The chromatographic analyses were performed on a Varian (Walnut Creek, CA, USA) chromatographic system, which consisted of a tertiary pump model 9012, a Rheodyne injector with a 20 mL sample loop and a UV-VIS detector model 9050. The chromatograms of each sample were recorded at 280 and 310 nm to ensure reliable identification of the phenolic acids, and 360 nm for the flavonoids. A Varian Star Chromatography workstation running version 4.5 software (Varian, CA, USA) was used to control the HPLC system and to collect the data. The separation was carried out with a reverse-phase (RP) Hypersil ODS column (250 × 4.6 mm i.d.; 5 mm) (Shandon, Runcorn, UK) fitted with a precolumn (30 × 4.6 mm i.d.) dry packed with Perisorb RP-18 (30-40 mm) (Merck, Germany) and periodically changed.
The ternary solvent system consisted of solvent A (3% methanol in a 20 mM potassium dihydrogen phosphate buffer adjusted to a pH of 3.22 with o-phosphoric acid), solvent B (45% methanol in a 20 mM potassium dihydrogen phosphate buffer adjusted to a pH of 3.22 with o-phosphoric acid), and solvent C (methanol). Gradient program was performed as follows: 0 min - 90% A: 10% B, 20 min - 30% A: 70% B, 30 min - 25% A: 75% B, 45 min -15% A: 85% B, 55 min - 100% B, 65 min - 90% B: 10% C, 75 min - 80% B: 20% C, 85 min - 70% B: 30% C, 95 min - 70% B: 30% C and then return to the initial conditions in 5 min. The flow rate was 1.2 ml/min and the oven temperature was set at 35°C. The quantification of STLs was performed according to the method in European Pharmacopoeia 7  with slight modification  on a Luna C18 column (150 × 4.6 mm i.d., 5 mm (Phenomenex, USA).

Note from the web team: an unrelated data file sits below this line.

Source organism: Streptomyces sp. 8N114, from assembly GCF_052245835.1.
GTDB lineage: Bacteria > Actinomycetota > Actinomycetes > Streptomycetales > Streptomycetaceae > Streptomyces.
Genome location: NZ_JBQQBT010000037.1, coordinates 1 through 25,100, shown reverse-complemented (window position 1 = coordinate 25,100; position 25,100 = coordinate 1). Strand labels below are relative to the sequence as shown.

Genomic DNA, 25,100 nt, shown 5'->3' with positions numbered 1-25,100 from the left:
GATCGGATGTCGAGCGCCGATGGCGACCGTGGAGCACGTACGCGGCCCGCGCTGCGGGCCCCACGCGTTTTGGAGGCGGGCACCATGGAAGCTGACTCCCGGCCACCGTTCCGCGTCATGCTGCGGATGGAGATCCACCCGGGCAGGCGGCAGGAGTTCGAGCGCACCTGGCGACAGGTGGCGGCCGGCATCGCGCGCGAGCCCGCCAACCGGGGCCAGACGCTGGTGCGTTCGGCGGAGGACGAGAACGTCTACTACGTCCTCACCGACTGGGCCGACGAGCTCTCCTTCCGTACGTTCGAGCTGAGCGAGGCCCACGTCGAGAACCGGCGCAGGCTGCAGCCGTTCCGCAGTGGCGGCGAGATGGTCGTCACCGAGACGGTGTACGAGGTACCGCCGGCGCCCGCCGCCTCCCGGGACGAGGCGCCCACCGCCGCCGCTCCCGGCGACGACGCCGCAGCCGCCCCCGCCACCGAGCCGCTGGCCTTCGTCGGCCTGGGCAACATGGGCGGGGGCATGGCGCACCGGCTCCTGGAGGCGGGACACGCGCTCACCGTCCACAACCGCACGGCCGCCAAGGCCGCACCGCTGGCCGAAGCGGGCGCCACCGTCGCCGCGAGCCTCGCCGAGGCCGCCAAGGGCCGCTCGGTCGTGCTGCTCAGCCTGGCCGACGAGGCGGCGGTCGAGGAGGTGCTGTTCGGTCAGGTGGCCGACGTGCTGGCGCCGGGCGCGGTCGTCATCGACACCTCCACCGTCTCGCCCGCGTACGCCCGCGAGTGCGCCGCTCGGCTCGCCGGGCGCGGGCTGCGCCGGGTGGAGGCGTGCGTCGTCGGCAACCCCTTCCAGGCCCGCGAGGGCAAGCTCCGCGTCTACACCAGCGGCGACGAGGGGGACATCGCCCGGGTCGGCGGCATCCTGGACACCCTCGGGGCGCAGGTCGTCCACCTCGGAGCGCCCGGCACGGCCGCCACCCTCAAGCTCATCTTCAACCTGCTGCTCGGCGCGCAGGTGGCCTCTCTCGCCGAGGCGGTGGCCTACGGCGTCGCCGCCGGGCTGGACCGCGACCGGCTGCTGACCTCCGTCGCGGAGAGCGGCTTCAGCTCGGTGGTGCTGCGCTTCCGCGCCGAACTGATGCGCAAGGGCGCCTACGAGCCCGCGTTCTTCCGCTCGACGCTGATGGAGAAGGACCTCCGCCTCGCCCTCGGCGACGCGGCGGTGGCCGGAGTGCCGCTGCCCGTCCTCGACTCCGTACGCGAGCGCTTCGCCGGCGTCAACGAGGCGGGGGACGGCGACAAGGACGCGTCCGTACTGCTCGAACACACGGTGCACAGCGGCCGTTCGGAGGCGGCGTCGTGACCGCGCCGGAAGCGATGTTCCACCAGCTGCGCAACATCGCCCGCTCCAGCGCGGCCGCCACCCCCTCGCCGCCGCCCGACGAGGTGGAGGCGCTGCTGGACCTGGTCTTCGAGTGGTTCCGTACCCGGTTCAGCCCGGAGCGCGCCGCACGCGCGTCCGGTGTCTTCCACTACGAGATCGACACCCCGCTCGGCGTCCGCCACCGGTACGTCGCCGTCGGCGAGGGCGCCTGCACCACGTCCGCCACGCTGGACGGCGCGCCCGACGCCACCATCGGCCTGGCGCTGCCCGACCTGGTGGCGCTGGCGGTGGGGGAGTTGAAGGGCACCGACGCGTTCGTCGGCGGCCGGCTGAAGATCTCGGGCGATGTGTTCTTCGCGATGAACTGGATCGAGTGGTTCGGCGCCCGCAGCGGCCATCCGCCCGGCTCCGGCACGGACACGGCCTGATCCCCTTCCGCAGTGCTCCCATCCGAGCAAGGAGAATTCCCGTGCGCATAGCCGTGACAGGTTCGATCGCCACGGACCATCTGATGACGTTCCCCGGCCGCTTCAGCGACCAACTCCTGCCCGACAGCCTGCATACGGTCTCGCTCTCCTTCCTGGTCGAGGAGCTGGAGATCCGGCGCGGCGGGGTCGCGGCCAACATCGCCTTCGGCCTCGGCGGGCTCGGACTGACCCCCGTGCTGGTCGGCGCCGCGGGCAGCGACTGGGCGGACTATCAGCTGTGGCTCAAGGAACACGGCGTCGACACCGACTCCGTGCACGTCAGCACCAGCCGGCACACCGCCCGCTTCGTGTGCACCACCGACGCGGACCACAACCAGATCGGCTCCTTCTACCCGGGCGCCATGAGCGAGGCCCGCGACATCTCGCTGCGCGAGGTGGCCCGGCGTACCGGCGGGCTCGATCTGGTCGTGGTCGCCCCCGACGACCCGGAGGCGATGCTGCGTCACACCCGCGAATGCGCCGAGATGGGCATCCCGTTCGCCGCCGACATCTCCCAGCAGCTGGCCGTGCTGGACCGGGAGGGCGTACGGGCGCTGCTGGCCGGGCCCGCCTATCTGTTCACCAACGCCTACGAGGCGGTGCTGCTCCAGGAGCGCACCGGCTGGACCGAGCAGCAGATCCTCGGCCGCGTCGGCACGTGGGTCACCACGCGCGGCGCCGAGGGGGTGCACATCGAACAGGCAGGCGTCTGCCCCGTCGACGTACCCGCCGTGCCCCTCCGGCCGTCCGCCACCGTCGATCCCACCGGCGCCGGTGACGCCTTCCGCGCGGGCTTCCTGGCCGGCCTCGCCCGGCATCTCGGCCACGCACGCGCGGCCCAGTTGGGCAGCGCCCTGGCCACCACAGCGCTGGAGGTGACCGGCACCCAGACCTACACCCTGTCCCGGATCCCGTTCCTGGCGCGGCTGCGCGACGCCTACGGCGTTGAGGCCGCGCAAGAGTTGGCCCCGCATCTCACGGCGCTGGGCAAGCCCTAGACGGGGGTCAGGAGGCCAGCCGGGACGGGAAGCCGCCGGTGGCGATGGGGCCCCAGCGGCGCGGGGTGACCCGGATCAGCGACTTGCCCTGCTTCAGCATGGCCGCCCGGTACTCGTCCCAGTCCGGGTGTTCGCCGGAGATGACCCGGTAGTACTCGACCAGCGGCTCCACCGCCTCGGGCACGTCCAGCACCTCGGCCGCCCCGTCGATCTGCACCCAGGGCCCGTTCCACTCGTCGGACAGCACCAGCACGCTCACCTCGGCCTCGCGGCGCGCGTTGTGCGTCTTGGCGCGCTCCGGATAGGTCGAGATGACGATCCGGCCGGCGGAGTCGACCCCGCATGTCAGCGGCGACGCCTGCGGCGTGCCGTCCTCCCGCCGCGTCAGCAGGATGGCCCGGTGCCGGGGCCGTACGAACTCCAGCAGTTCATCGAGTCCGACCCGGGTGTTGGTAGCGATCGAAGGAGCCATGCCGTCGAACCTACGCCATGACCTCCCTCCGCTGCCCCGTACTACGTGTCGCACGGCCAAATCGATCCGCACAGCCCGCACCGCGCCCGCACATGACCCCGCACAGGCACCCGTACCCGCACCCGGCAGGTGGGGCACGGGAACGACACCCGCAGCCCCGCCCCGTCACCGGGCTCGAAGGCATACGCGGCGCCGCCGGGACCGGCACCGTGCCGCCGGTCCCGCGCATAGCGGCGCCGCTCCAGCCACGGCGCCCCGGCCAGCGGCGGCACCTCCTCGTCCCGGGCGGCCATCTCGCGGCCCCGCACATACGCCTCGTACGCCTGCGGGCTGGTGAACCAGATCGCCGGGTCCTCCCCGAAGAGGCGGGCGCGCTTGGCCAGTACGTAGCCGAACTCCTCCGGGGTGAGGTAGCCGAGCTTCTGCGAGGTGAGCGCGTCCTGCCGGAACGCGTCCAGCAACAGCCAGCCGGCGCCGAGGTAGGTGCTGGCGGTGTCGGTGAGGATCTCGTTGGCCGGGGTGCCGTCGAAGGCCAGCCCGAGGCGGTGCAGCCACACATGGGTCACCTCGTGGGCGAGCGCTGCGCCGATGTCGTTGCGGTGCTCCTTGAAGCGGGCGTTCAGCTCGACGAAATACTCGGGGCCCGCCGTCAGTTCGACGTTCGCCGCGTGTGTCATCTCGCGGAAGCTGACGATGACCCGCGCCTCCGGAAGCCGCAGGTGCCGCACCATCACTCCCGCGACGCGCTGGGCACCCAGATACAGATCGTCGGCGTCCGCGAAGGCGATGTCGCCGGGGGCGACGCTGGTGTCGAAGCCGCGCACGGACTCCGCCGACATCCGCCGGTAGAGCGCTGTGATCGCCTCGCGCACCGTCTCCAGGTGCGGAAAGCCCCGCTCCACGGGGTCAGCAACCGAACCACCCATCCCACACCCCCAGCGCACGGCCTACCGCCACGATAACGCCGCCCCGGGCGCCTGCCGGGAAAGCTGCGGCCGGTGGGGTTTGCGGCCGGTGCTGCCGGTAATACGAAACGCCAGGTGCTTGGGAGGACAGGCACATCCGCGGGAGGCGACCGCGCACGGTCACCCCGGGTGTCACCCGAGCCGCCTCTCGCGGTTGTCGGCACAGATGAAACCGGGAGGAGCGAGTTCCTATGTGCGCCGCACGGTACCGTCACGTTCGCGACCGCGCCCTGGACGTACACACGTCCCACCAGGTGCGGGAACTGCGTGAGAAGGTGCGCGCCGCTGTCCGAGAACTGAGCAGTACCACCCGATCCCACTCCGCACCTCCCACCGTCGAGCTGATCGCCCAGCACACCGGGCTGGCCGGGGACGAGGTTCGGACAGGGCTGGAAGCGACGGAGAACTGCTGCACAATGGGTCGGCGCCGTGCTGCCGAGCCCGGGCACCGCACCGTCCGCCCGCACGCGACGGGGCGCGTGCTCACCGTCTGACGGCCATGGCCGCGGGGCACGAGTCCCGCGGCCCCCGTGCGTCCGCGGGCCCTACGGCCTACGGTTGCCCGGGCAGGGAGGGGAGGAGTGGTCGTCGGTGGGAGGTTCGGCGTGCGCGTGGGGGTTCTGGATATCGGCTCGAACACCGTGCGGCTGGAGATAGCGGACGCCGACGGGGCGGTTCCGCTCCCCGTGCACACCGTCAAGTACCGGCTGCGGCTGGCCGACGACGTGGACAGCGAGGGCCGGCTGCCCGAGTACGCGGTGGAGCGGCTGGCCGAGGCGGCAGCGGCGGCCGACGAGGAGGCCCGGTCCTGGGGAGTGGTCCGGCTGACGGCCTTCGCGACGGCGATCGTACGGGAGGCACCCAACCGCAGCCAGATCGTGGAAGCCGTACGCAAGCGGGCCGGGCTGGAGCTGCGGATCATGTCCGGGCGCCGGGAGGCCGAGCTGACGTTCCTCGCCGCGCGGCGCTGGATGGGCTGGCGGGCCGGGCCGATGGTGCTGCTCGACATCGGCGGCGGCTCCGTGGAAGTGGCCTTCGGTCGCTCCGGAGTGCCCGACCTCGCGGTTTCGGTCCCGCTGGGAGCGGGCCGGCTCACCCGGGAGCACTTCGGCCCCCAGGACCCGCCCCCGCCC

Quantitative analysis and analytical performance